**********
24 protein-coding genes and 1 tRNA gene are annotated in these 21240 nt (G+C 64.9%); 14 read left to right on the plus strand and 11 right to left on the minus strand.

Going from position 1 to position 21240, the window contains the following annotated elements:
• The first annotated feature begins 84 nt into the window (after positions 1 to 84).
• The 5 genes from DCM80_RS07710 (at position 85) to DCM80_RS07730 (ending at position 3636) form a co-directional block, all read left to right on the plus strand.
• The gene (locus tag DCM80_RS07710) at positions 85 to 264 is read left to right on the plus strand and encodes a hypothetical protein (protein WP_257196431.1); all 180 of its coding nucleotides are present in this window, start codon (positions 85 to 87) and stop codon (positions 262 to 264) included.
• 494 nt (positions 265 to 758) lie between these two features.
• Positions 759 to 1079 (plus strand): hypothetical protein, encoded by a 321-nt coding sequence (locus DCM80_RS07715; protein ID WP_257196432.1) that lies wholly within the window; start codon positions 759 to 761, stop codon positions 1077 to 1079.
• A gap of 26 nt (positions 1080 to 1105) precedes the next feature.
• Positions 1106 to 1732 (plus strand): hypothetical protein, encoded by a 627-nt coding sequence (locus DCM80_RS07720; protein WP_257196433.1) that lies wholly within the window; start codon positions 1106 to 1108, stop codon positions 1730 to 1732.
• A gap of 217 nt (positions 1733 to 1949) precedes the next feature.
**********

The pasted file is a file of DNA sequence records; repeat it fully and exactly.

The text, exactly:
24 protein-coding genes and 1 tRNA gene are annotated in these 21240 nt (G+C 64.9%); 14 read left to right on the plus strand and 11 right to left on the minus strand.

Going from position 1 to position 21240, the window contains the following annotated elements:
• The first annotated feature begins 84 nt into the window (after positions 1 to 84).
• The 5 genes from DCM80_RS07710 (at position 85) to DCM80_RS07730 (ending at position 3636) form a co-directional block, all read left to right on the plus strand.
• The gene (locus tag DCM80_RS07710) at positions 85 to 264 is read left to right on the plus strand and encodes a hypothetical protein (protein WP_257196431.1); all 180 of its coding nucleotides are present in this window, start codon (positions 85 to 87) and stop codon (positions 262 to 264) included.
• 494 nt (positions 265 to 758) lie between these two features.
• Positions 759 to 1079 (plus strand): hypothetical protein, encoded by a 321-nt coding sequence (locus DCM80_RS07715; protein ID WP_257196432.1) that lies wholly within the window; start codon positions 759 to 761, stop codon positions 1077 to 1079.
• A gap of 26 nt (positions 1080 to 1105) precedes the next feature.
• Positions 1106 to 1732 (plus strand): hypothetical protein, encoded by a 627-nt coding sequence (locus DCM80_RS07720; protein WP_257196433.1) that lies wholly within the window; start codon positions 1106 to 1108, stop codon positions 1730 to 1732.
• A gap of 217 nt (positions 1733 to 1949) precedes the next feature.